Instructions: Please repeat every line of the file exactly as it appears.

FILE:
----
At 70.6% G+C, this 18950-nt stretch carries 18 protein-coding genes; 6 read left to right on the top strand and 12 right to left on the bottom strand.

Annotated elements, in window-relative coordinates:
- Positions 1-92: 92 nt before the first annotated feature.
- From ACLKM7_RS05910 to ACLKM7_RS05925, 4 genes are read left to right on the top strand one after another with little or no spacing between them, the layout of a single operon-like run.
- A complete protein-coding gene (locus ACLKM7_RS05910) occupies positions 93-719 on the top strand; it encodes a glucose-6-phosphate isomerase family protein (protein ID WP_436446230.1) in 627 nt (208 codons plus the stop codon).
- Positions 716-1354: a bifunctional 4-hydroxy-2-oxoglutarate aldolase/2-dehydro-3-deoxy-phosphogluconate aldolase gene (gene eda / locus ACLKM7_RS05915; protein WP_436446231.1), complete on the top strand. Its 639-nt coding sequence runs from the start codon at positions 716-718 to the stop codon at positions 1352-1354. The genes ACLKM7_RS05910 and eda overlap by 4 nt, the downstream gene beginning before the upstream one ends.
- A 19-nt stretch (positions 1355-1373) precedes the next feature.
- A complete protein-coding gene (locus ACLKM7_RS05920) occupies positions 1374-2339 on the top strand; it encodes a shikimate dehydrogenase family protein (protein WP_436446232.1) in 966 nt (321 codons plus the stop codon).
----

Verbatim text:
At 70.6% G+C, this 18950-nt stretch carries 18 protein-coding genes; 6 read left to right on the top strand and 12 right to left on the bottom strand.

Annotated elements, in window-relative coordinates:
- Positions 1-92: 92 nt before the first annotated feature.
- From ACLKM7_RS05910 to ACLKM7_RS05925, 4 genes are read left to right on the top strand one after another with little or no spacing between them, the layout of a single operon-like run.
- A complete protein-coding gene (locus ACLKM7_RS05910) occupies positions 93-719 on the top strand; it encodes a glucose-6-phosphate isomerase family protein (protein ID WP_436446230.1) in 627 nt (208 codons plus the stop codon).
- Positions 716-1354: a bifunctional 4-hydroxy-2-oxoglutarate aldolase/2-dehydro-3-deoxy-phosphogluconate aldolase gene (gene eda / locus ACLKM7_RS05915; protein WP_436446231.1), complete on the top strand. Its 639-nt coding sequence runs from the start codon at positions 716-718 to the stop codon at positions 1352-1354. The genes ACLKM7_RS05910 and eda overlap by 4 nt, the downstream gene beginning before the upstream one ends.
- A 19-nt stretch (positions 1355-1373) precedes the next feature.
- A complete protein-coding gene (locus ACLKM7_RS05920) occupies positions 1374-2339 on the top strand; it encodes a shikimate dehydrogenase family protein (protein WP_436446232.1) in 966 nt (321 codons plus the stop codon).